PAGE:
Important:

This article is for information purposes only.

Please remember that financial investments may rise or fall and past performance does not guarantee future performance in respect of income or capital growth; you may not get back the amount you invested.

There is no obligation to purchase anything but, if you decide to do so, you are strongly advised to consult a professional adviser before making any investment decisions.

Auckland house prices fall amid rising mortgage rates

Auckland house

According to Barfoot & Thompson, the decline in Auckland residential property prices reflects the three-decade-high rate of inflation and the rising mortgage interest rates

The median and average sales prices in April fell back when compared to those in March and the previous three months, according to Barfoot & Thompson managing director Peter Thompson.

The monthly median price at $1,141,000 was a fall of 3.3 percent and the average price at $1,212,376 was a fall of 1.8 percent, Thompson said on Tuesday.

When compared to the average prices paid over the previous three months, the median price in April fell 1.7 percent and the average price fell 0.7 percent, he said.

According to the realtor, the decline in Auckland residential property prices reflects the three-decade-high rate of inflation and the rising mortgage interest rates imposed by the Reserve Bank to counter it.

Buyers are now showing a greater reluctance to meet vendor expectations, Thompson said.

Vendors who have an open mind as to the value of their property are the ones who are more likely to achieve a sale in the new environment into which the market is heading, he said.

The figures echo CoreLogic’s property market update last Wednesday, showing sales activity slowing.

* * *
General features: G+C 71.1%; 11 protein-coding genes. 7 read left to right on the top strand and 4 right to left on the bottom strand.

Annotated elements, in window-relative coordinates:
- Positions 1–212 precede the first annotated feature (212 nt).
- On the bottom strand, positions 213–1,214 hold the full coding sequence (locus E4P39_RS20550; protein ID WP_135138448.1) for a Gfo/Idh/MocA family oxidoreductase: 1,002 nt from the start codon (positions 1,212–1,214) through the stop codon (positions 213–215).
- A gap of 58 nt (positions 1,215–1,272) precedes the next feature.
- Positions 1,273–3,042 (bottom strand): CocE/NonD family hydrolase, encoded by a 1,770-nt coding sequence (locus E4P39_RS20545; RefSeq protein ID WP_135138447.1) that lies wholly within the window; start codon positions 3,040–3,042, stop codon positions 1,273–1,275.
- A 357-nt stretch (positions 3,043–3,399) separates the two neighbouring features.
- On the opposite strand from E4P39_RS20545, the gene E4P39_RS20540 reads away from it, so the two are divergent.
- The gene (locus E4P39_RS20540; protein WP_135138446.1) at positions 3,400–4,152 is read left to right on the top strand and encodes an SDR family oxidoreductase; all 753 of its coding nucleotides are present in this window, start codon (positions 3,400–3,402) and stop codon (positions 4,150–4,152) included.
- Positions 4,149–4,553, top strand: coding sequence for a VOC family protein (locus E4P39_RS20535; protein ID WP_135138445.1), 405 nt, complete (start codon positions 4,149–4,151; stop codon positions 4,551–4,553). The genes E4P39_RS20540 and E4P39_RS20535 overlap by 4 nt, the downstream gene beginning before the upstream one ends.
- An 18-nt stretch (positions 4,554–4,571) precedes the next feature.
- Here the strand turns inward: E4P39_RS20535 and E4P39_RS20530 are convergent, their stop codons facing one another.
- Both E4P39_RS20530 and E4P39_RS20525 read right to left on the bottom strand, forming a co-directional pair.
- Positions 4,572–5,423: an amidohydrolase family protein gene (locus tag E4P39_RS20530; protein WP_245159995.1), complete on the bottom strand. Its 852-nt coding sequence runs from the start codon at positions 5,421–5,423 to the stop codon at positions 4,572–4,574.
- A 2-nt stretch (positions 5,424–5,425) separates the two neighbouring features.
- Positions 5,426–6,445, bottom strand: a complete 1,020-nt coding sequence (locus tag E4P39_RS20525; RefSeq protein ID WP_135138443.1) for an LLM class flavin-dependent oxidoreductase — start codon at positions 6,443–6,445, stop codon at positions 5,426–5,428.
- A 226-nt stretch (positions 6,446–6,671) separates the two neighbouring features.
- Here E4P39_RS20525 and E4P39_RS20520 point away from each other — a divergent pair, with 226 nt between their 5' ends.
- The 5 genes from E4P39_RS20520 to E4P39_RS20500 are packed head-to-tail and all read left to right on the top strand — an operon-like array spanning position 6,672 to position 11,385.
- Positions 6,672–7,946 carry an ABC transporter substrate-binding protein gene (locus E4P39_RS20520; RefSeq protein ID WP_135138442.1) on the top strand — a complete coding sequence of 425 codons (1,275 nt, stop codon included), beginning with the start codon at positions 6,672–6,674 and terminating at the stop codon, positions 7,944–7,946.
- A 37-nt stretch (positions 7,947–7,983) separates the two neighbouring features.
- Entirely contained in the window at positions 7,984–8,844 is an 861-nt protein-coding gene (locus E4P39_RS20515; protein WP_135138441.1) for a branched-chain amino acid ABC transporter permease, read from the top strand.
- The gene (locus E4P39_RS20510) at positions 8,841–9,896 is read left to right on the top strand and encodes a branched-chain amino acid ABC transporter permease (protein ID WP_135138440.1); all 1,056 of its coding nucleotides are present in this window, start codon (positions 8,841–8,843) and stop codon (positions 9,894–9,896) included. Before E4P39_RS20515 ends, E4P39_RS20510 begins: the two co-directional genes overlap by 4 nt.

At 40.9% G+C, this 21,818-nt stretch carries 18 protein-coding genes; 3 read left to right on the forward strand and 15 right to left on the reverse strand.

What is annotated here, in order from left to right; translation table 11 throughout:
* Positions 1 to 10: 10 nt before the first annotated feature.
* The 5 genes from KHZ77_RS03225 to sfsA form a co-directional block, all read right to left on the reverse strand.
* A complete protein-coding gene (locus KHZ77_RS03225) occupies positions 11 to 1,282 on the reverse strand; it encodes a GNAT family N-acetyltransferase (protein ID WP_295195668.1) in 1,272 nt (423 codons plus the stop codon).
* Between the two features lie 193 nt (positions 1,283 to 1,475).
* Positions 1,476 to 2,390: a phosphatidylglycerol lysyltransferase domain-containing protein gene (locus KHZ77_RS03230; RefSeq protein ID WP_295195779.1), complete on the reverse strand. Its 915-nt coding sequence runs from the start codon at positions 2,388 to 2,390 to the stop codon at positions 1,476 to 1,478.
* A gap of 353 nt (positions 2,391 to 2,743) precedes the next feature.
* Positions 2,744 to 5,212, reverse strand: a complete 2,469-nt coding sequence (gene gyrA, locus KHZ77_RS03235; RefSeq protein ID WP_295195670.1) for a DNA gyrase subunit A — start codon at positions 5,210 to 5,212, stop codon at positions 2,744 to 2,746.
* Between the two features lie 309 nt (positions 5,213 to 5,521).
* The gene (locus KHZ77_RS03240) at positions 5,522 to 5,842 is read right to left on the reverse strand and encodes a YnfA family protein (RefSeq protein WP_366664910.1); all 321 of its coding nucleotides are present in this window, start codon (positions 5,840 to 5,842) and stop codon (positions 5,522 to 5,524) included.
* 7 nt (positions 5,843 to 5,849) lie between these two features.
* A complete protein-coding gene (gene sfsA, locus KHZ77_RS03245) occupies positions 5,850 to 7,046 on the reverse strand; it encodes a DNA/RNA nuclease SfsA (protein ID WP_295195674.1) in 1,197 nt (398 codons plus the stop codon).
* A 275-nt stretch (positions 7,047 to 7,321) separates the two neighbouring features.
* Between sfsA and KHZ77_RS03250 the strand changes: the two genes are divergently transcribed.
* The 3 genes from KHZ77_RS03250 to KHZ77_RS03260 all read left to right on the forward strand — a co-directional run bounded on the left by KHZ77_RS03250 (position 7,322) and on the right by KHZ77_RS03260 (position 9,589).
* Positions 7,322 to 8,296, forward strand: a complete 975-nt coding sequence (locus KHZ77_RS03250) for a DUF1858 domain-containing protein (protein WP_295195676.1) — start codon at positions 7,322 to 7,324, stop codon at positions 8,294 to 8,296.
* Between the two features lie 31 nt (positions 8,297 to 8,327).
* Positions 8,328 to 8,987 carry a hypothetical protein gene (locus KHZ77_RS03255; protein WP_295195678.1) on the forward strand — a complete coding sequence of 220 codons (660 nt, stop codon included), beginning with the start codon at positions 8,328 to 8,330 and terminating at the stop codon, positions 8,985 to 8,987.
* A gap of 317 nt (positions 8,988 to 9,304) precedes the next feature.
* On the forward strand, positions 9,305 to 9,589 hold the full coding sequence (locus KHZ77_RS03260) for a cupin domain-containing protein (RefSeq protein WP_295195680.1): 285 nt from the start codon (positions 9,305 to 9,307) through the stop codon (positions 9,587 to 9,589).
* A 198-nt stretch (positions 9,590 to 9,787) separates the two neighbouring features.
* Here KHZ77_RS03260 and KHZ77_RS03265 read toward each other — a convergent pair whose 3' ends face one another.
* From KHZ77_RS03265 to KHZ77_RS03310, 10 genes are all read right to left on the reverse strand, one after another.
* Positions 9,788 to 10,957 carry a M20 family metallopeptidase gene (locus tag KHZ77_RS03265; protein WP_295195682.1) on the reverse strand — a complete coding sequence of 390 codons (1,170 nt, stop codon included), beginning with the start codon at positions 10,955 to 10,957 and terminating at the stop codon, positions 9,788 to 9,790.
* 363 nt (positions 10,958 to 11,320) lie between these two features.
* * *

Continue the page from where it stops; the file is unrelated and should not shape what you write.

House prices shot up by 30 percent in 2021, sparked in part by historically low interest rates imposed by the Reserve Bank at the start of COVID-19 to stimulate the economy, and tight housing supply.

Property value growth rates have now slowed, with the national average only up by 0.7 percent in March – the softest figure since values dropped by 0.2 percent two years ago in August 2020. The annual growth rate also dropped to 23.4 percent.

The common drivers of the widespread post-COVID upswing in property values – including low mortgage rates and tight supply – are no longer in play, CoreLogic chief property economist Kelvin Davidson said last week.

One of the driving factors is that housing supply is catching up. The last 12 months have been the busiest on record for new home consents, according to new figures from Stats NZ.

In the year ended March 2022, 50,858 new homes were consented, up 24 percent from the March 2021 year. In Auckland, 21,477 new homes were consented in the year ended March 2022, driven largely by an increase in multi-unit dwellings.

A total of 5303 new homes were consented in March alone.

Important:

This article is for information purposes only.

Please remember that financial investments may rise or fall and past performance does not guarantee future performance in respect of income or capital growth; you may not get back the amount you invested.

There is no obligation to purchase anything but, if you decide to do so, you are strongly advised to consult a professional adviser before making any investment decisions.